You’ll know as soon as gophers take up residence in your yard because you’ll see holes. Your plants will start dying. It won’t be unusual to see furry little heads pop up now and then, with what appears to be a diabolical grin. You might think gophers were cute if they were somewhere else, but right now all you want is to get rid of them. You would prefer not to put out poison because you don’t want to harm other creatures. Are there natural ways to get rid of gophers? Are there ways to just repel them, so you don’t have to kill them? Read on for our tips on how to get rid of gophers.
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Gophers Are a Problem
Gophers create many problems when they invade your property. They dig a complex network of moderately deep tunnels. Their tunnels serve to aerate the soil, which is beneficial in the wild.
Their tunnels widen into areas for:
- Storing food,
- Depositing waste matter.
Gophers are commendable for their ability to keep all the functions of daily life in separate areas.
Unfortunately, their home building efforts lead to a negative impact on your property.
They inflect damage by:
- Eating your vegetable garden.
- Destroying your flowers, trees, and other landscaping.
- Chewing holes in your watering system.
- Diverting your water and causing erosion.
- Leaving ugly dirt mounds all over.
Gophers can do an immense amount of damage in a very short time.
What Attracted to My Yard?
Gophers have eyes and they can see, although poorly. They navigate by sensing vibrations. They can sense vibrations that you probably aren’t aware of. For example, the water in your irrigation lines and spigots vibrate. That tells them there’s moist ground, which is easy for them to dig. It also means food is growing there. Even small battery-operated devices emit vibrations that gophers find attractive.
They also have a strong sense of smell. Gophers find their food primarily by smell as they’re digging. Tuberous plants provide one of their favorite foods. They also love the leafy plants, such as lettuce, in your vegetable garden. If you have a healthy lawn, it will have a root system that provides tasty meals to gophers.
When Will I See a Gopher Pop Out of A Hole?
Gophers prefer to stay underground as much as they can. If you see one pop up out of a hole, it’s usually just pushing dirt out. You may occasionally see one a few inches away from its hole, eating a plant. More often, they’ll just burrow under the plant and pull it into their hole to eat. In snowy climates, you might see a gopher that’s eating tree bark.
Other than during breeding season or when mothers are caring for their young, gophers live alone. You might see the young gophers leaving their birth nests to establish their own homes.
Gophers start reproducing themselves when they’re about a year old. In ideal environments, they can have as many as three litters a year. Otherwise, litters are limited to one a year. Litters average five or six pups. Gophers live for about three years.
Gophers do not hibernate, although you might not see them during adverse weather conditions. They are also active day and night. There are more gopher facts in this article.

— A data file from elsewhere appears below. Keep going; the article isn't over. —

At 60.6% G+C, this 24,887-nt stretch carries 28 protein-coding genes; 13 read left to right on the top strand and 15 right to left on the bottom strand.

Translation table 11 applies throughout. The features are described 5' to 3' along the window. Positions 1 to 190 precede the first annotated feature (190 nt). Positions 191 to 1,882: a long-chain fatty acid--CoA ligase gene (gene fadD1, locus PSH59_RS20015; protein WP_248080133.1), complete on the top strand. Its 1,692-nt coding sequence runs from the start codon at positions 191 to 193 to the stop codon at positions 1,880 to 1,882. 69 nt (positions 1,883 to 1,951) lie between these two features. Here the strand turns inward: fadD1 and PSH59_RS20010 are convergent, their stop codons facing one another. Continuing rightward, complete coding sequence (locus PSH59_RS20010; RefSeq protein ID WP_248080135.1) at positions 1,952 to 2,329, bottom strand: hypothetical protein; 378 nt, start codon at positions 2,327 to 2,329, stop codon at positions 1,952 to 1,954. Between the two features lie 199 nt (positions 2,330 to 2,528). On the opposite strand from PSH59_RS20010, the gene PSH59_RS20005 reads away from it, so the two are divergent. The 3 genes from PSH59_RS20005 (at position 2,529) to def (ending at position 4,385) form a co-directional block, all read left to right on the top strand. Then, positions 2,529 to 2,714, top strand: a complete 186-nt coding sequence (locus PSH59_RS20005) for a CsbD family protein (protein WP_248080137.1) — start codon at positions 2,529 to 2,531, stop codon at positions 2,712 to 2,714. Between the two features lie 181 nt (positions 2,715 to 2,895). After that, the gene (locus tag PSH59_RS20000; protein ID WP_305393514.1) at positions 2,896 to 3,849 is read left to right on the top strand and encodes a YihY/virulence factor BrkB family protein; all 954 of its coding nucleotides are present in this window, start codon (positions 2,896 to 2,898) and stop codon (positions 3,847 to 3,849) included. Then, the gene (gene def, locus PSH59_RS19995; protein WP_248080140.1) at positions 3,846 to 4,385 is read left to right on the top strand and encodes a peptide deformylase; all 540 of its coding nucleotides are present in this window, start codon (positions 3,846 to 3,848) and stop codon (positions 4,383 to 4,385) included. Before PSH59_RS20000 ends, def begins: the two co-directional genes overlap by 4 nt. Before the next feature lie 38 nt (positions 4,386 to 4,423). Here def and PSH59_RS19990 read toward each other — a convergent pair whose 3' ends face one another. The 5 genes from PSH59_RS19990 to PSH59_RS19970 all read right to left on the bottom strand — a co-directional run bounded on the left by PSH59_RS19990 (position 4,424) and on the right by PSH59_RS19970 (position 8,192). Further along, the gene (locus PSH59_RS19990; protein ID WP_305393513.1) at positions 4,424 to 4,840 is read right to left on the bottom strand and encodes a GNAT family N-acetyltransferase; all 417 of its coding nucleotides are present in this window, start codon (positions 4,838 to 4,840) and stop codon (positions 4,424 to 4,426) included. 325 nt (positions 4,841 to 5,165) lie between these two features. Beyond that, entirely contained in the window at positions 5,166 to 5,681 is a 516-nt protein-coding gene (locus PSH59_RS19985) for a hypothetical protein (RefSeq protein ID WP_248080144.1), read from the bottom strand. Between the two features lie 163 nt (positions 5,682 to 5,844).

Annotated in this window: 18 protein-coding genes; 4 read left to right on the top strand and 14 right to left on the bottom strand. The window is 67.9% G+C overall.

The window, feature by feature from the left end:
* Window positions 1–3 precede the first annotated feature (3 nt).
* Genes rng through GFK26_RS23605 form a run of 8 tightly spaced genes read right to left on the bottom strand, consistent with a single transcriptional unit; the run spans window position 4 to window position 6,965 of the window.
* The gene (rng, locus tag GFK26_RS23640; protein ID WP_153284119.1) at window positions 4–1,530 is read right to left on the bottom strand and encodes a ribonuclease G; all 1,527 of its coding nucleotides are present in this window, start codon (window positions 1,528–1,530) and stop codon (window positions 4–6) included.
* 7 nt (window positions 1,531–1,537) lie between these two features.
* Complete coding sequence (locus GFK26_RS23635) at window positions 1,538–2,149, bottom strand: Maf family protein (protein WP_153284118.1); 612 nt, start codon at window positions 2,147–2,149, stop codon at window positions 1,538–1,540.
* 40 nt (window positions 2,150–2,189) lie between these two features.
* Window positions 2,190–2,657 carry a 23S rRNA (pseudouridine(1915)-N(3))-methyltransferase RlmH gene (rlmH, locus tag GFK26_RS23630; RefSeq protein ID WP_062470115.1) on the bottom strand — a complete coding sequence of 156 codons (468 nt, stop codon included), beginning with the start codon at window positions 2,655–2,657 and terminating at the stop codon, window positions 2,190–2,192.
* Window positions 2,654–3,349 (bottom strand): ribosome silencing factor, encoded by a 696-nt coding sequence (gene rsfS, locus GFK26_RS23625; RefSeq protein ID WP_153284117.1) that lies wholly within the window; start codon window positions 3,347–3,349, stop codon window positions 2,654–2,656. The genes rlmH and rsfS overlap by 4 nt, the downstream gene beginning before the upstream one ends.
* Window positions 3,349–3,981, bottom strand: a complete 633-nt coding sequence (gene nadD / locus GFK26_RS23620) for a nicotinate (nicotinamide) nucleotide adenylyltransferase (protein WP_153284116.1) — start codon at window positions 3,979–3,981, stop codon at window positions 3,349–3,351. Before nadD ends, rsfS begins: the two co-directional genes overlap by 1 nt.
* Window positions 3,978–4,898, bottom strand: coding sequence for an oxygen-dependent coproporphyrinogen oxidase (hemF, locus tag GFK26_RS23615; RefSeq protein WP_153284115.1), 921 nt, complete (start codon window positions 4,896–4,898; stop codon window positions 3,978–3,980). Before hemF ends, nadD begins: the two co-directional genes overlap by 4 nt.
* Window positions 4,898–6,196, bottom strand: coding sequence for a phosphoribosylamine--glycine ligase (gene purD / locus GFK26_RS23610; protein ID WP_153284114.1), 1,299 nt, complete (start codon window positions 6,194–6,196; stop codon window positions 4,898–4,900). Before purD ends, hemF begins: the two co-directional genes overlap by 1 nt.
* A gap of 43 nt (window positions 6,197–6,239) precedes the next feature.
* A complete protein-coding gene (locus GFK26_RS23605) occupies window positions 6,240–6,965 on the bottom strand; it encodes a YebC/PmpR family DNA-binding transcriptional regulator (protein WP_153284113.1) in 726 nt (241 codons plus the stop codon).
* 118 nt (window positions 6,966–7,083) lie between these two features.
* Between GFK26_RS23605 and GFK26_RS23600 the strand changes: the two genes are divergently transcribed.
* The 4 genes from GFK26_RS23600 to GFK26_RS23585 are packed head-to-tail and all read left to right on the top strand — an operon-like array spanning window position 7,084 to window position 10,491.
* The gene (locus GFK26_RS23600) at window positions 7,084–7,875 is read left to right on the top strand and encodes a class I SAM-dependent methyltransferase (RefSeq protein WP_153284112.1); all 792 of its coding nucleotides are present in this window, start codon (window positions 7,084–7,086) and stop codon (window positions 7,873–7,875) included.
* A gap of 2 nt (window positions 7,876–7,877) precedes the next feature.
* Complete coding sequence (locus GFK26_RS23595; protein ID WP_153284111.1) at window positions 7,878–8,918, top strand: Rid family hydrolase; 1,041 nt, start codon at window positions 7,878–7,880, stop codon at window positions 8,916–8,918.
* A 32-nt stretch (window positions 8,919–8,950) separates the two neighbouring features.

How Do I Find Tunnels?
If you plan to trap or use poison bait to eradicate gophers, you need to locate their main tunnel. Using a gopher probe works better than blind luck. You can purchase a probe or make your own. It just needs to be strong enough to penetrate the soil.
Most people have success following this process:
- Look for a fresh mound of dirt.
- Examine the opening for a dirt plug.
- If it has a plug, it’s active; if not, move to another mound.
- Start probing about a foot away from the plugged opening.
- If your probe suddenly drops several inches, you’ve located the main burrow.
- If not, keep probing slightly closer or slightly further away.
Once you’ve located the main burrow, set your trap or bait.
How Can I Remove Gophers?
As with other pests, there is more than one way to get rid of gophers.
- Try to repel them.
- Construct barriers to prevent their entrance.
- Set traps.
- Use poison baits.
- Use fumigants, explosive devices, or gasses.
If your neighbors also have gophers, you’ll probably have to coordinate your efforts with them.
Factors that can influence your choice include:
- Whether your intent is to repel gophers or kill them.
- How large your property is.
- How much of your property is infested.
- If children or pets play in your yard.
You’ll also need to consider whether the eradication method you choose will harm birds or other wildlife in the area. You can learn about other ways of gopher control here.
What Are Some Good Removal Methods?
People often choose to kill gophers as a way of getting rid of them. Setting gopher traps is effective if you can find the main burrow. Experts recommend the Macabee trap as a good choice.
Types of traps include:
- Twisted-wire trap.
- Red box trap.
- Black hole trap.
- Black box trap.
- Death Clutch wire trap.
Regardless of which brand or kind of trap you purchase, buy at least two.
You won’t be able to determine from looking a tunnel which way the gopher is digging. That makes it necessary to set two traps, facing opposite directions. That way, no matter which way the gopher digs, it will run into a trap. If you can afford to do so, buy enough traps to set two in each gopher hole you can find. There’s more information on using gopher traps here.
If you choose to use poison, you need to understand that effective products contain strychnine. You cannot use poisons in locations where a child or pet can get into it. You will need to find gopher tunnels that are deep and use a funnel or bait applicator to pour in the bait.
Strychnine kills gophers with just one feeding. It also kills anything that eats the dead gopher. Because strychnine is so lethal, it’s marketed in fewer and fewer outlets, and you may have difficulty in finding it. This article has more information on how to kill gophers.